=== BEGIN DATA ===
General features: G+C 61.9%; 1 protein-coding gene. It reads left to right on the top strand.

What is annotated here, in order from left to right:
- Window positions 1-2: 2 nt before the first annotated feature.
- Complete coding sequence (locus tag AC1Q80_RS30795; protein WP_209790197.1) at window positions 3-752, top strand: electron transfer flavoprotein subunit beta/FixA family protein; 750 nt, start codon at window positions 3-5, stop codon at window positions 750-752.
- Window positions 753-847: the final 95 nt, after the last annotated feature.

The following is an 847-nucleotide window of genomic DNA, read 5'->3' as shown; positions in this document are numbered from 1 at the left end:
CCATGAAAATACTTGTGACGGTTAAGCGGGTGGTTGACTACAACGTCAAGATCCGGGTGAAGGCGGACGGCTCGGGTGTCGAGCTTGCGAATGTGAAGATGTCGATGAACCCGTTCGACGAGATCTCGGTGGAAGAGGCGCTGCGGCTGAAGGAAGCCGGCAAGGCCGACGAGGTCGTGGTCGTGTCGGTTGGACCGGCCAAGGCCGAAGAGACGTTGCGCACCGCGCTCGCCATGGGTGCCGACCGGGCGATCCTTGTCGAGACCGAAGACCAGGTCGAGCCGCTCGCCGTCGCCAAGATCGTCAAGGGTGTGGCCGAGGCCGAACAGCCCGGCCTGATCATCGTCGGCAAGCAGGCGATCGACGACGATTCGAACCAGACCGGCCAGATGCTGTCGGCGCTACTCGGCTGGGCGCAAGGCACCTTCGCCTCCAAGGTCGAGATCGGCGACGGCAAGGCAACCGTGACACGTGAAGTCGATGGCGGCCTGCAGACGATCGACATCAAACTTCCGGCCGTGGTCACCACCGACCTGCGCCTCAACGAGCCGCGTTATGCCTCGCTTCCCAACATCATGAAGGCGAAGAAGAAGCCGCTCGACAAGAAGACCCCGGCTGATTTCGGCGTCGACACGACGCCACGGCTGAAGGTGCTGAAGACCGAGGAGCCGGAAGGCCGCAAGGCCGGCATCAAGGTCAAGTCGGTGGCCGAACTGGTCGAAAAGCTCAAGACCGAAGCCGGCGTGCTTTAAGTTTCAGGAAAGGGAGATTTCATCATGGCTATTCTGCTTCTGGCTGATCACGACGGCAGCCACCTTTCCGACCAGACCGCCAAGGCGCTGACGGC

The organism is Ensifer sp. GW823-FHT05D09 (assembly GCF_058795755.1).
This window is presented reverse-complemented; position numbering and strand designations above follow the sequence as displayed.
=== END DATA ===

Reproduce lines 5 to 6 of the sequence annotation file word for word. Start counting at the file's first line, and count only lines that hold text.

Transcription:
- Window positions 753-847: the final 95 nt, after the last annotated feature.

The following is an 847-nucleotide window of genomic DNA, read 5'->3' as shown; positions in this document are numbered from 1 at the left end: